Principal Investigator(s): United States Department of Health and Human Services. National Center for Health Statistics
This data collection is part of a series of surveys that gather information on patients' visits to a national sample of office-based physicians. The Drug Mentions files of the National Ambulatory Medical Care Surveys offer information on all drugs/medications ordered, administered, or provided during the visits. Data items include the medication code, generic name and code, brand name, entry status, prescription status, federal controlled substance status, composition status, related ingredient codes, and demographic items such as age, sex, race, and ethnicity of the patient.
These data are freely available.
U.S. Dept. of Health and Human Services, National Center for Health Statistics. NATIONAL AMBULATORY MEDICAL CARE SURVEY, 1989: DRUG MENTIONS. Hyattsville, MD: U.S. Dept. of Health and Human Services, National Center for Health Statistics [producer], 1991. Ann Arbor, MI: Inter-university Consortium for Political and Social Research [distributor], 1995. doi:10.3886/ICPSR06498.v1
Persistent URL: http://doi.org/10.3886/ICPSR06498.v1
Scope of Study
Geographic Coverage: United States
Date of Collection:
Universe: Office visits to nonfederally-employed physicians classified by the American Medical Association (AMA) or the American Osteopathic Association (AOA) as "office-based, patient care" (excluding the specialties of anesthesiology, pathology, and radiology), from 112 Primary Sampling Units (PSUs) in the United States.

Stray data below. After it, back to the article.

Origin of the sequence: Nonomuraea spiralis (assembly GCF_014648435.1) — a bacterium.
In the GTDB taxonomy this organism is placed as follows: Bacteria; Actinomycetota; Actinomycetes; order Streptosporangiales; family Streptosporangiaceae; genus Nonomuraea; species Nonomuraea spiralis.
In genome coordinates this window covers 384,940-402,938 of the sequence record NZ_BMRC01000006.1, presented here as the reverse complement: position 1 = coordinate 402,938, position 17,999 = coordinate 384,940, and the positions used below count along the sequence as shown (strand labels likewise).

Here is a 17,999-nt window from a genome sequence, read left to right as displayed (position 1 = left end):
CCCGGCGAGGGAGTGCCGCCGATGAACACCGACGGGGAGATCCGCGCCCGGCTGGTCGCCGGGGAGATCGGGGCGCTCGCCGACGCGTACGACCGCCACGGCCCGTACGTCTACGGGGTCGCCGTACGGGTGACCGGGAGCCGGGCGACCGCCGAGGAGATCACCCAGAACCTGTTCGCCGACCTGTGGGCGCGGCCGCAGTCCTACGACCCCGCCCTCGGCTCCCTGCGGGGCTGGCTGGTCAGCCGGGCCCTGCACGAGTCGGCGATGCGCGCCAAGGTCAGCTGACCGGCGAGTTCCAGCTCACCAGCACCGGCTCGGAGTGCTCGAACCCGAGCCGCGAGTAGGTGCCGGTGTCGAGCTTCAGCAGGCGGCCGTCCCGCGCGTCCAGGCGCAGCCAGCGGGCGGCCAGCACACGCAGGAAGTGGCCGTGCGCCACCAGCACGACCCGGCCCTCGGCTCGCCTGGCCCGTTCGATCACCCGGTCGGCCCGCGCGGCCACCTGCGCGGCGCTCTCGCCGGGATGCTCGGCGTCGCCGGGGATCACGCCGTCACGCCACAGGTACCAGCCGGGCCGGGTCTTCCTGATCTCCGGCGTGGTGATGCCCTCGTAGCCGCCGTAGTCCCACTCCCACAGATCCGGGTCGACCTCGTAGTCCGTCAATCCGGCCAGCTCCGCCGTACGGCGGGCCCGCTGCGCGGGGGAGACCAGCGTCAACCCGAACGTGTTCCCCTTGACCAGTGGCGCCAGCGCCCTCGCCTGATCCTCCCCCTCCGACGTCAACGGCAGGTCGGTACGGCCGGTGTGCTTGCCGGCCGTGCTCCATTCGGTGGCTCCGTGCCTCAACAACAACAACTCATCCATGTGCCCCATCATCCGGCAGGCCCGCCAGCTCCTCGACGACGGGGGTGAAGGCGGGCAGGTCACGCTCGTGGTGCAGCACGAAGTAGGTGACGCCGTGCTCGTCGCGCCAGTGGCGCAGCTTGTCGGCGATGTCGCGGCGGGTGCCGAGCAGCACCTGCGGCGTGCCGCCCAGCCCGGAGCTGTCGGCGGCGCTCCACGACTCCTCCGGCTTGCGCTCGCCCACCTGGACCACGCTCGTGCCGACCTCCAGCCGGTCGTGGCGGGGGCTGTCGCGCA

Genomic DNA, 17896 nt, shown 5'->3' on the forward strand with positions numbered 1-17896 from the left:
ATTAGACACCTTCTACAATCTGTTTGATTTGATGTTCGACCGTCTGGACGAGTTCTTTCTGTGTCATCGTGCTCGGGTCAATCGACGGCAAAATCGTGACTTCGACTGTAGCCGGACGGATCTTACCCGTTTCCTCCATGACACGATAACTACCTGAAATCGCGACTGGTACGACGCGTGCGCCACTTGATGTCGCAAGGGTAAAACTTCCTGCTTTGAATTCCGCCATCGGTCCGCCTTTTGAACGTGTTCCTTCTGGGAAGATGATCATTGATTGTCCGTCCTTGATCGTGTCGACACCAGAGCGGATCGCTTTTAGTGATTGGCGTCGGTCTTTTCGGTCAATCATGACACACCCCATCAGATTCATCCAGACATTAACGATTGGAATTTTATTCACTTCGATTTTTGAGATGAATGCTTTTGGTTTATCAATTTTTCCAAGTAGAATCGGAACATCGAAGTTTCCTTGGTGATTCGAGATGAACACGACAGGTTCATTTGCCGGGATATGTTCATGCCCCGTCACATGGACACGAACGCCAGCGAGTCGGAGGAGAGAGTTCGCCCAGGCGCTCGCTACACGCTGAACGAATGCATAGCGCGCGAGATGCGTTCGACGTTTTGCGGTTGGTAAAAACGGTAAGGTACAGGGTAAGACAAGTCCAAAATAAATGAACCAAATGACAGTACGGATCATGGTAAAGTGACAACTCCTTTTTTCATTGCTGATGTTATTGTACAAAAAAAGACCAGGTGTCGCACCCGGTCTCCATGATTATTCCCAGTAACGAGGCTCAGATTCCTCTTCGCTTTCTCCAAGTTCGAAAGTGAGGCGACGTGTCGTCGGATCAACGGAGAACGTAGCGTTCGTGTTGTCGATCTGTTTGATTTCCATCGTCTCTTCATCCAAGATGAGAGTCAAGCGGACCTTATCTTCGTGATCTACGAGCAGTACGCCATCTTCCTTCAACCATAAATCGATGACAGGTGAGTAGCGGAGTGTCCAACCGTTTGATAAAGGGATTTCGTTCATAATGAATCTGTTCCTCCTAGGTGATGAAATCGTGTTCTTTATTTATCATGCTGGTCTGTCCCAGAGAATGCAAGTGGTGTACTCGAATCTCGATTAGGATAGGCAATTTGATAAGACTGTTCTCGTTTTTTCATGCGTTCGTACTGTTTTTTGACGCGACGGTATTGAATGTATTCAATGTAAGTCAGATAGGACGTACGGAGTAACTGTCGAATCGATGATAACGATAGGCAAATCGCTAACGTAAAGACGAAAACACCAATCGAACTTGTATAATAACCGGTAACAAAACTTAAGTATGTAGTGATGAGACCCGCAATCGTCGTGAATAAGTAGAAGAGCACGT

Data Types: survey data
Data Collection Notes:
Per agreement with NCHS, ICPSR distributes the data file(s) and technical documentation in this collection in their original form as prepared by NCHS.
Sample: Stratified multistage probability design. In the first stage, the PSUs were selected by a modified probability proportional-to-size procedure using separate sampling frames for Standard Metropolitan Statistical Areas (SMSAs) and for nonmetropolitan counties. The second stage consisted of a probability sample of practicing physicians selected from the master files maintained by the AMA and AOA. Within each PSU, all eligible physicians were stratified by 15 specialty groups. The final stage was the selection of patient visits within the annual practices of sample physicians. This involved two steps. First, the total physician sample was divided into 52, with each physician randomly assigned to one of the 52 weeks in the survey year. Second, a systematic random sample of visits was selected by the physician during the assigned week.
self-enumerated forms, DRUG PRODUCT INFORMATION FILE, and NATIONAL DRUG CODE DIRECTORY
Original ICPSR Release: 1995-06-05
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